Nancy Roche said...

When I was thirteen, I swore I would never kiss a man until I had earned a PhD.
*laughs for a long, long time*
That's not to say that my life wouldn't be better if I'd stuck to that goal (it wouldn't actually be tons different, as you see, from either perspective), but it was not about earning someone else's love - it was about putting my personal growth ahead of somebody else's lust. That's no contest. I win every time (actually, it was my cursed curiosity that led to my failure on the one hand, and minor success on the other).

But I think I see a major logic failure in our comments about personal value and commitment. Commitment is a CHOICE. It is ALWAYS a choice. If someone doesn't commit to you, or the relationship you have, it is their CHOICE, and ultimately, has nothing to do with you, unless you CHOSE to manipulate that other person into making that decision (which, you know, I've done). Hurts like the devil, but changing to match somebody else's ideal is just going to tie us into knots.

So we need to stop leaving ourselves at the mercy of everybody else's decisions. We are such as can ACT, and are not to be acted upon. We should make our decisions, commit to everything important, and have second thoughts later. Like after we're dead, and life is just a slideshow of a long-forgotten vacation. You know - the one with the really sweet TR that turned into something real.


(Travel Romance)


I dunno. Then part of me says, "well, if all you need to love somebody is that they love you, go for it. It's as good a reason as any to start a life together."
We're all just winging it anyway. That's what being a grown-up is about. Answer syndrome and clocks.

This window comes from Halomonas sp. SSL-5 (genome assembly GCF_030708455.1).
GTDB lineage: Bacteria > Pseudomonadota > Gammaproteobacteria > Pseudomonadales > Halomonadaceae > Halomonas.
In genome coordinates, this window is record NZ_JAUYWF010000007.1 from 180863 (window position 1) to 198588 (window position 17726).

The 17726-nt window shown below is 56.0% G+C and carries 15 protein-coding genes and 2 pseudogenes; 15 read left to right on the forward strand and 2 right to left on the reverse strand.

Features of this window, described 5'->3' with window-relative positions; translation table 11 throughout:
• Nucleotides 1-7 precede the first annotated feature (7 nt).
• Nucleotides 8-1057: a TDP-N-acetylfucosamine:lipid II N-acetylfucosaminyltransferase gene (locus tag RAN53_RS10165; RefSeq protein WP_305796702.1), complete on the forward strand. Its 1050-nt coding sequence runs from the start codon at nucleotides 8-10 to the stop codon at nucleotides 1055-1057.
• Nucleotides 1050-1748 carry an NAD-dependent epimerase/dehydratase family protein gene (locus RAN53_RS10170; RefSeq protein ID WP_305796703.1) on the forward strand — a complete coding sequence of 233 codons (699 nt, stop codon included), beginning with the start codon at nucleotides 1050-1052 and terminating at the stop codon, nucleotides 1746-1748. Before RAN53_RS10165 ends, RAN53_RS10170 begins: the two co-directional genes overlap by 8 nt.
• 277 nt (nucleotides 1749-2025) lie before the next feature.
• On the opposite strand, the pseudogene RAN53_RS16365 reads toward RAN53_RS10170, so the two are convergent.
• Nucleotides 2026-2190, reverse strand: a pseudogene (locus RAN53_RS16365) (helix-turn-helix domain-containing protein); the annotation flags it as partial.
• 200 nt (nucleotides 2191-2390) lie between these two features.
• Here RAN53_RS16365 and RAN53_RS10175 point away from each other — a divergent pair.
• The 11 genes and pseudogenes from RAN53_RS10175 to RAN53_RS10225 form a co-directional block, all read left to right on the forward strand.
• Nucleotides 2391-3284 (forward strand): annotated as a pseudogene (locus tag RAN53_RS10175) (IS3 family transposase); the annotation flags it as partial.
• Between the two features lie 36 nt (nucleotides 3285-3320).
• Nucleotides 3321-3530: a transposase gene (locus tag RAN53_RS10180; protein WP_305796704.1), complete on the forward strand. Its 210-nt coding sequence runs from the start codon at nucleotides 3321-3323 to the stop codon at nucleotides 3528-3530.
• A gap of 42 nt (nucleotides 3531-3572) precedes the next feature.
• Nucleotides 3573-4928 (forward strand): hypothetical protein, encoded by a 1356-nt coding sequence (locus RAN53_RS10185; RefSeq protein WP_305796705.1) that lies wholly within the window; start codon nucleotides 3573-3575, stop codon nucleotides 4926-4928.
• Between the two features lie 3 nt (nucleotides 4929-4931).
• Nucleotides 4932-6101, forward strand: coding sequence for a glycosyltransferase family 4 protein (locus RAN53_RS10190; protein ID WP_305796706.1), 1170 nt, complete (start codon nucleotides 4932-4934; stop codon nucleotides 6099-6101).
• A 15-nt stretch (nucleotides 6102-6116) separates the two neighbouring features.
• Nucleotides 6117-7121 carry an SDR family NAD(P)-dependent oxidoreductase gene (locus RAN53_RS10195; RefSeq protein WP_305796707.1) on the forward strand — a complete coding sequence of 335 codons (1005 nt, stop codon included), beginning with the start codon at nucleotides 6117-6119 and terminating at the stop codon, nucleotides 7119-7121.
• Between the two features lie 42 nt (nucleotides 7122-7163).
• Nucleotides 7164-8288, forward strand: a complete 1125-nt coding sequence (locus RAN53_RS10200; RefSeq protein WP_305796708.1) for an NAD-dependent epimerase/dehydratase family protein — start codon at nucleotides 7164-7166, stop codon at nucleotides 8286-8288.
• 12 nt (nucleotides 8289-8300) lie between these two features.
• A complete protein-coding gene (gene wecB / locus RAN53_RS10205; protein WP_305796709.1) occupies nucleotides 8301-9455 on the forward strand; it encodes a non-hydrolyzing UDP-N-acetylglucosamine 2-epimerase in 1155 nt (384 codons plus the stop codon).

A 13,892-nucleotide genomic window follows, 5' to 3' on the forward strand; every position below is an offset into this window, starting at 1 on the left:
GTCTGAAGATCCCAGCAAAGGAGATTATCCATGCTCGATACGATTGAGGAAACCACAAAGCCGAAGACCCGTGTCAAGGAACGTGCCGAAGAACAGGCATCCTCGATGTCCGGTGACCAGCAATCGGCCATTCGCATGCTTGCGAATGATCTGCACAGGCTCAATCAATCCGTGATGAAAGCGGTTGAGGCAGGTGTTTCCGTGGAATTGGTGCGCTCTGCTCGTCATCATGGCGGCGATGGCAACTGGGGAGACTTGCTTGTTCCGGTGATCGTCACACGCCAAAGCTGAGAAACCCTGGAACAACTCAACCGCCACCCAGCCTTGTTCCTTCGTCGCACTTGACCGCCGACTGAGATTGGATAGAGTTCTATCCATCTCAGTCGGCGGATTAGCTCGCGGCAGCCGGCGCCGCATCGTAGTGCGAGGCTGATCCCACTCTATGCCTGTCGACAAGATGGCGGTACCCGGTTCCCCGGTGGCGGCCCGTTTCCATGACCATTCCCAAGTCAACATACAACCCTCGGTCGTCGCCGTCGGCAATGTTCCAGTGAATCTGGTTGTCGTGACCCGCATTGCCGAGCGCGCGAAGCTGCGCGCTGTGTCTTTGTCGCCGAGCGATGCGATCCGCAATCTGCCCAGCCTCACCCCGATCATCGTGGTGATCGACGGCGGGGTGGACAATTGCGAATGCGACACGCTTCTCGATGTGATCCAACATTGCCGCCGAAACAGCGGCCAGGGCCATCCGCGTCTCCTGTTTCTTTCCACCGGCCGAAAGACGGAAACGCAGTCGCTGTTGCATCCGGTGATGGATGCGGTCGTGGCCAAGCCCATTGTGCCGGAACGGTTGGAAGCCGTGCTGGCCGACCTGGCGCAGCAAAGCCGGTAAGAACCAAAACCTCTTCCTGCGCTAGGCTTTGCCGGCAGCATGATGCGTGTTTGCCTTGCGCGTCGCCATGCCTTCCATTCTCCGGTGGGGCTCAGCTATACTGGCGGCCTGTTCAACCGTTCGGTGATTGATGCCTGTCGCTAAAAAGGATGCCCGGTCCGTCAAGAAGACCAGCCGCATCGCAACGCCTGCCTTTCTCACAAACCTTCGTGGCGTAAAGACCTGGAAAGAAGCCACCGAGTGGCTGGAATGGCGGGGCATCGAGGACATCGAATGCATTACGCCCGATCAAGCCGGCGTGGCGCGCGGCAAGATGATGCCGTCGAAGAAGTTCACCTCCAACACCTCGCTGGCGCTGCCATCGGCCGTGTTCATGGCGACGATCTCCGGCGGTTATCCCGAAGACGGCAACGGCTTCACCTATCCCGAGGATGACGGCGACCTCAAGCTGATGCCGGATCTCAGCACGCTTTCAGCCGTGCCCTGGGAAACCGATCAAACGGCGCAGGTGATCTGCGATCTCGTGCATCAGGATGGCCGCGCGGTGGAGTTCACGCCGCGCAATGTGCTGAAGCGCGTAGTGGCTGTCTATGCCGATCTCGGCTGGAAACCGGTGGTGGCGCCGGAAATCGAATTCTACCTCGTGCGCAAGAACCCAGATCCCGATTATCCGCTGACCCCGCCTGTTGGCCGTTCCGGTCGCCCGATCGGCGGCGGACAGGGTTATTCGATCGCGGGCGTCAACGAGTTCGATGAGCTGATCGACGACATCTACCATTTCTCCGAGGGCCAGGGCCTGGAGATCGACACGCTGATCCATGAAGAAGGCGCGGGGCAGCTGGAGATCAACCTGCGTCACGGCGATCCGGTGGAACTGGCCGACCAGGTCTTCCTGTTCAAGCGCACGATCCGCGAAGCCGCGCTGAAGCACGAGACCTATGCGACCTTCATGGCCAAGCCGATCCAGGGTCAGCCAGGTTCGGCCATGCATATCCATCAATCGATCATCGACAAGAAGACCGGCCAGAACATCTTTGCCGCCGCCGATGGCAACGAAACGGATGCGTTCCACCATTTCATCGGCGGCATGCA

Smashie Smasherton said...

Hi Eve! I relate a lot with what you've said in this entry. I have a very difficult time witnessing how single folks around me are treated by some of the marrieds in my ward. It's like somehow since I've become a married person, I am somehow "legitimate" even though absolutely nothing about me changed. However, in some circles, I'm still not fully legit because I haven't had kids. It's all so ridiculous.

Up until I met my husband, I very much felt the way you did about being single. I think you and I are of similar mindsets: we'd rather be single than be married to just anybody. In my case, despite feeling that way, I'd stay in relationships much like the one you described: fun but never official, and always hurtling towards the inevitable separation. I wish I could say that one day I decided I wouldn't put up with it anymore and that's when I met my soulmate, but the fact is I was just lucky.

I will say that once I started dating my husband, I was shocked to learn that I was in the relationship I always wanted but had never had: low-key, undramatic, easy! I had started to think that such a thing would never exist for me. So I guess what I'm saying (and please do not take this as "sage advice from someone who is married and therefore knows more than you about ANYTHING"), just keep doing what you're doing. If you're happy in your single state, then stick with it. If you come across a guy that's worth leaving the single state for, you'll WANT to. The desire to commit to that person will push you towards actually doing it.

My two cents. I hope I don't sound preachy! I certainly don't mean to.

Eve said...

I like the sage advice. It's just a funky time. You want to enjoy life where you are--but you don't want to feel like you're not putting enough effort into getting married too... It's this horrible catch 22. Be happy--but not TOO happy! Crazy. It's good to hear from folks who have been here. I want to learn and grow and be my best self.